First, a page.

When I told friends and family I was going to Nicaragua with All Souls Village Banking, the first question was “why?”
When the opportunity to travel to Nicaragua and meet the women entrepreneurs who benefit from All Souls Village Banking program, I jumped on it. I wanted to see another way of life, and to learn about a different culture by being there. Spending one week in the Chacraseca region barely gave me the flavor for the area, but it did instill a desire to go back to Central America. I want others to know about Chacraseca and the impact JustHope and All Souls has in working in partnership with residents.
To state my purpose of traveling to Nicaragua in one sentence is difficult. I’ve broken down the “Why” behind my reasoning into the following projects, Village Banking and Green Stoves.
All Souls Village Banking
I have always been interested in the All Souls Village banking program since I first learned of Betty Morrow, the founder of All Souls microcredit efforts, but never had a chance to be engaged. I wanted to learn more about how the microcredit program and the work of JustHope and All Souls is impacting women in Chacraseca. But, I’ve learned that Village Banking is just the beginning to the influence and reach our partnership with JustHope has on this community.
Green Stoves = Problem solved
“Green Stoves? What’s that?”
Cooking is a continuous process in rural Nicaraguan homes and a central component of life and culture. From morning through dinner, fires are burning for tortilla-making, coffee, rice and beans, and pots of chicken stew.
People in Chacraseca cook with wood, and the smoke is a respiratory irritant. Especially when the wood burning stove is inside a small, non-ventilated area.
Wood—tree limbs and branches—are stacked up next to the stove, and are fed into the fire all day. Open fires can cause lung disease but the amount of wood being used across the country also creates economic and ecological problems because it contributes to deforestation. The cost of firewood can be up to a quarter of daily living expenses, a large percentage of the household budget.
A Green Stove is more fuel efficient and can reduce firewood consumption by 50 percent, relieving pressure on the family budget which includes bills, school supplies and uniforms, food, and other living expenses. The Green Stove was designed by an Austrian who now lives in Nicaragua. I couldn’t capture all the details of the story behind this due to my inadequate Spanish, regardless with the help of our translator. (Spanish and communications skills is one thing I will have a better handle on when I return to Nicaragua in the next year or two.)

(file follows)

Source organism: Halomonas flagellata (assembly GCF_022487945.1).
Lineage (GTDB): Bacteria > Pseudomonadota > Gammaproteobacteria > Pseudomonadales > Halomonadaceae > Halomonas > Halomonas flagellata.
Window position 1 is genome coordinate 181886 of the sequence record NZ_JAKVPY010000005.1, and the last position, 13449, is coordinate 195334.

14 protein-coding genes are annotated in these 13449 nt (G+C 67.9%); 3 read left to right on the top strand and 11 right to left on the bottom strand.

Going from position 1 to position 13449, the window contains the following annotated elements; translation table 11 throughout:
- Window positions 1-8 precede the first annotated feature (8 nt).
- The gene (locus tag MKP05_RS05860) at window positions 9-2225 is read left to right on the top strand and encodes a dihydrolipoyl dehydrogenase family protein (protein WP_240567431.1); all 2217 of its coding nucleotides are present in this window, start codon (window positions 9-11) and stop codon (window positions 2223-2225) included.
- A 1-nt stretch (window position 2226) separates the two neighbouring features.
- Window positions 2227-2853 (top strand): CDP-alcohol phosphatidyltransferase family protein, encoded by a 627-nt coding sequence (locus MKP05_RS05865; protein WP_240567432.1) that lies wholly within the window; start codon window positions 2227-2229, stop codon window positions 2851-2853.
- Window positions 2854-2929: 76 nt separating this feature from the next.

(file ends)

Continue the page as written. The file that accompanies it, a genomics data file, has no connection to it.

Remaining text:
During our time in Chacraseca, we installed Green Stoves for two families.
The project was more complicated than I expected. A Green Stove engineer teaches the construction technique to Nicaraguans who are already skilled in construction, including our own jefe, the leader on our projects. Our jefe showed us how to dig out the area for the base, sift the sand, mix the mortar, and fill in the gaps between the red clay bricks. Once the base and walls of the stove were built, the jefe directed the placement of the stove insert. Once in place, the crew began to fill about one-quarter of the stove base around the insert with sand.
Glass bottles came next, to provide some insulation and stabilize the temperature. More sand was poured in to cover the bottles, followed by a second layer of bottles and more dirt. The sides and top of the stove are covered in mortar, leaving space for the cooktop and the hole for the smokestack. For a more aesthetically pleasing look, the stove may be covered in ceramic tiles. A hole is cut into the roof and the smokestack is installed. And then, it’s ready for a demonstration! The entire process took about one to one and a half work days.
The jefe on our two projects has built more than 240 Green Stoves. Donors provide the materials and compensation for the jefe, and residents and their family members or friends—or volunteers like our group of
ten—provide the labor.
I didn’t know it when I left Tulsa, but building these stoves and creating a better living situation for these families, is exactly
why I took the opportunity to travel to Nicaragua with All Souls.
Upon completing our first stove, we took photos with the family and said our farewells as we headed off to our next Nicaraguan experience. Each Green Stove, from materials to the jefe’s compensation, is $400. Both of which were funded by a grant provided to the All Souls’ Green Team.
Read more about Kim’s decision to travel to Nicaragua in her post, Chacraseca: Raising Nicaraguan Families Out of Poverty, and more about her experience in her post, On the Ground in Chacraseca.
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Build schools in the Guatemalan highlands where schools are desperately needed. The Sienna Project is a living memorial to the Lavanhar’s late daughter, Sienna. The Sienna Project is planning their 2019 trip now! Read more from the 2017 trip written by Rev. Marlin Lavanhar on beyondbelief.online.